nociception


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Related to nociception: allodynia, Nociceptors, Neuropathic pain

nociception

 [no″se-sep´shun]
the ability to feel pain, caused by stimulation of a nociceptor. Physiologically, it is composed of four processes: transduction, transmission, modulation, and perception. Called also pain sense, algesia, and algesthesia.
The four processes that make up nociception: transduction, transmission, modulation, and perception. From Ferrante and VadeBoncouer, 1993.

nociception

/no·ci·cep·tion/ (no″sĭ-sep´shun) pain sense.

nociception

(nō′sĭ-sĕp′shən)
n.
The perception of pain, resulting from neural processing of pain stimuli.

nociception (nōˑ·si·sep·shn),

n awareness of tissue injury.

nociception

perception of a painful stimulus.
References in periodicals archive ?
Parthenolide inhibits nociception and neurogenic vasodilatation in the trigeminovascular system by targeting the TRPA1 channel.
Because the BIS response is sensitive to nociception and is mediated by the use of analgesic and sedative agents (Brocas et al, 2002; Guignard, Menigaux, Dupont, Fletcher, & Chauvin, 2000), lower BIS fluctuations in this study may be attributable to the use of higher doses of these medications in patients with TBI compared with other ICU populations.
Raja SN, Meyer RA, Ringkamp M and Campbell JN (2010) Peripheral neural mechanisms of nociception.
Oxytocin in the periaqueductal grey regulates nociception in the rat.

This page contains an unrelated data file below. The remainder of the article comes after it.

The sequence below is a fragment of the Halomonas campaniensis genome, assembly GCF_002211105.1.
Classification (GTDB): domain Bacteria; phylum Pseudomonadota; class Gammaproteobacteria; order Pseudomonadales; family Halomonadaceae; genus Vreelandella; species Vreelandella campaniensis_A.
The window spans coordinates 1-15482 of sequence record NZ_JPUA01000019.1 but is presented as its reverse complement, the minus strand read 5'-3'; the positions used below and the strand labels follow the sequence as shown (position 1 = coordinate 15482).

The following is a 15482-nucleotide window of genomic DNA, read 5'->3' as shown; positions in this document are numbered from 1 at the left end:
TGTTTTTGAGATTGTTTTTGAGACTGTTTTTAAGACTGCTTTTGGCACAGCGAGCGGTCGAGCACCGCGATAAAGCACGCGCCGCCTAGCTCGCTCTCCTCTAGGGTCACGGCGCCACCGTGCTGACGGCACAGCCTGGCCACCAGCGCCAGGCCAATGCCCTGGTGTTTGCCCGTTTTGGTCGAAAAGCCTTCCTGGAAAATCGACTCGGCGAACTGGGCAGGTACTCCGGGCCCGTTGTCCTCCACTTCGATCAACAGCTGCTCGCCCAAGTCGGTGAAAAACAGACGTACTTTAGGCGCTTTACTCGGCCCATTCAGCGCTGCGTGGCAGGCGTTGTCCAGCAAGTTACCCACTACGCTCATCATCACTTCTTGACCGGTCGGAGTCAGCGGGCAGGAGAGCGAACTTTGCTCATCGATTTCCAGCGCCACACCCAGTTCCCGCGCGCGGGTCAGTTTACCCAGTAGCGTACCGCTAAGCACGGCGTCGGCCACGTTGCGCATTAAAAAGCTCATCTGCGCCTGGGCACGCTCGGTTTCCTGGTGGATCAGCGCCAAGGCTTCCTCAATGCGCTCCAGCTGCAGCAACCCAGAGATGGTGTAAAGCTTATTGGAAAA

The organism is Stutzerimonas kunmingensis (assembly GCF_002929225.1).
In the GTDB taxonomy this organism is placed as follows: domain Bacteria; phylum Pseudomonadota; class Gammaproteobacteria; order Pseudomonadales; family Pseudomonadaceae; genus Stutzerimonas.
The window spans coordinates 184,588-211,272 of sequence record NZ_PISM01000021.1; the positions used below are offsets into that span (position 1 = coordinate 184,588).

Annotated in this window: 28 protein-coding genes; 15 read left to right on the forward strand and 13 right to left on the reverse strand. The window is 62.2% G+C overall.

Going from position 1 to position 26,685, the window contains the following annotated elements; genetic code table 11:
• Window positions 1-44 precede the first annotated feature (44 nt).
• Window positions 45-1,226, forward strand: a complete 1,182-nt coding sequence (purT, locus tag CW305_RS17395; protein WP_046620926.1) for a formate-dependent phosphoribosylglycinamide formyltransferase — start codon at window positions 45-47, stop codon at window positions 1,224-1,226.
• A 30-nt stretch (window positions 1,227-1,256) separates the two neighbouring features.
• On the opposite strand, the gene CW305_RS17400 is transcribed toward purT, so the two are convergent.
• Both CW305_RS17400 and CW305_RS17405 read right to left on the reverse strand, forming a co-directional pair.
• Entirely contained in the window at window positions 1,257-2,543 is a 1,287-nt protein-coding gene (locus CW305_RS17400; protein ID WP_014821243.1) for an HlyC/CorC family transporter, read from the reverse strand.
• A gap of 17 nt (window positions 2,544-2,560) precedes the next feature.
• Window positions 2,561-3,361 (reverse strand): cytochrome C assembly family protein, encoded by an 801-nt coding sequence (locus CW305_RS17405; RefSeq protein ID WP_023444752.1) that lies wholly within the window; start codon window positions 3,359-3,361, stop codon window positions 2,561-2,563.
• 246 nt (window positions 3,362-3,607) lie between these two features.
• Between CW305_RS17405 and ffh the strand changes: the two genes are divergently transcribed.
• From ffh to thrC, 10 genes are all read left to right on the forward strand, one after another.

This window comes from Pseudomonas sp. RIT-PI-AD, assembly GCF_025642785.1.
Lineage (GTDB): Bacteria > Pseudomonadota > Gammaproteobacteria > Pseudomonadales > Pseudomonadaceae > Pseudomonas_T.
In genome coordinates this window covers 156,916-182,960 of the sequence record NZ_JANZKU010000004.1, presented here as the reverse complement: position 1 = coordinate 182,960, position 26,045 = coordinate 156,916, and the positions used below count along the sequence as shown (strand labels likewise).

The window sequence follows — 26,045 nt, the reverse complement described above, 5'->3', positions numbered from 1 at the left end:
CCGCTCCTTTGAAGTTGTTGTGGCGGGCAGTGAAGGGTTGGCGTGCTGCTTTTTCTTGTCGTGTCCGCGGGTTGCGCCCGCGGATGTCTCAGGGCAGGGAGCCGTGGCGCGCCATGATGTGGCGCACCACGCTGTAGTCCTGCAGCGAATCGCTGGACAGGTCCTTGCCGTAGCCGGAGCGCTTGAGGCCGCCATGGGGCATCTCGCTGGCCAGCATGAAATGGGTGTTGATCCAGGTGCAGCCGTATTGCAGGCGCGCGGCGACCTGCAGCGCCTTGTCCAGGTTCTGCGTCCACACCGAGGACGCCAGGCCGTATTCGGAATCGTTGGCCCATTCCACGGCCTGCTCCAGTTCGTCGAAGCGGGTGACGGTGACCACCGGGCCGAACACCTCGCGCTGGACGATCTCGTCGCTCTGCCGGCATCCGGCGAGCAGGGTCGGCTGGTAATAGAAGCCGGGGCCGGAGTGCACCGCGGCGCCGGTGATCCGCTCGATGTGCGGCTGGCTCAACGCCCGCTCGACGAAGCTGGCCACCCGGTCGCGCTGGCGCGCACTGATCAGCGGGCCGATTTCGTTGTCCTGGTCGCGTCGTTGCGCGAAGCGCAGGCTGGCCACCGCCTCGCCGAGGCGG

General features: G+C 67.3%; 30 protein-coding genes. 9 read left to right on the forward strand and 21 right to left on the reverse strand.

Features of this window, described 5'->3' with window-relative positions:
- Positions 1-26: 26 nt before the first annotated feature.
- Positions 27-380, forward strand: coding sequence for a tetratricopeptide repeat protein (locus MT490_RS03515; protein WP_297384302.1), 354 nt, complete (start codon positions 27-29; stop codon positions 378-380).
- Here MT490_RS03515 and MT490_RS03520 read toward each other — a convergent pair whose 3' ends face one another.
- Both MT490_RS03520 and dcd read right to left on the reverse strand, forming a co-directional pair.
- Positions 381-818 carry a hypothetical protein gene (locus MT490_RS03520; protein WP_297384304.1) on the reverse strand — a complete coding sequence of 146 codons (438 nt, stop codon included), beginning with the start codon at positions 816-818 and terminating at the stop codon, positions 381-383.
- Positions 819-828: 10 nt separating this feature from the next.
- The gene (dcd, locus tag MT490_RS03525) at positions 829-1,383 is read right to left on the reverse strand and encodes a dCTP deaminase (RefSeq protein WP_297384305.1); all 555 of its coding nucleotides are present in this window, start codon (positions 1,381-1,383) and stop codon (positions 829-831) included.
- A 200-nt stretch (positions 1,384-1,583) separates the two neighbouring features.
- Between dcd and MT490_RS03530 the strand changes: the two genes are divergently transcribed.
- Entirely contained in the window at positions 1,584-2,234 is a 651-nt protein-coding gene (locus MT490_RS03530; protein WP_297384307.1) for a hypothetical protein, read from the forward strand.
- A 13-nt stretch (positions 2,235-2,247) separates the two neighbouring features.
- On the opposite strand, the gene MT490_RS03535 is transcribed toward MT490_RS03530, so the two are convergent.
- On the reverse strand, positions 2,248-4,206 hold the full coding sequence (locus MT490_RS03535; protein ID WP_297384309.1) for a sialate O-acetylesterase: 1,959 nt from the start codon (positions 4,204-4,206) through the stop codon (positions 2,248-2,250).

The function of pain is to aid future avoidance of the pain source, whereas nociception enables a reflex response that provides immediate protection but no awareness or changes to long-term behaviour," Professor Elwood said.
They found a linear analgesic dose response for both doses of cannabis, compared with placebo, and reported that the effect was not due to lysis of anxiety but to reduction of core nociception as well as emotional responses to pain (J.
Another potential target for OAB treatment is the transient receptor potential (TRP) channel superfamily, which has been demonstrated to be involved in nociception and mechanosensory transduction in various organ systems.
Many patients and health care professionals do not distinguish the pain experience from nociception, which describes the neural processes involved in the transduction of noxious stimuli.
Neurological researchers present results of investigation into various aspects of receptor and processing centers that produce the sensory modalities such as touch, temperature, proprioception, and nociception.
Possible stimulatory effects on neovascularization and inhibition of nociception with liberation of pain inhibiting substances (endorphins) are expected to occur (Mouzopoulos et al.
In some pathological conditions, pain may occur without nociception, or nociception without pain.
Studies in experimental animals have well documented the synthesis of NO in the brain, and its role in a variety of neuronal functions including learning and memory processes, cortical arousal, nociception, food intake, penile erection, yawning, blood vessel dilatation and immune response (1).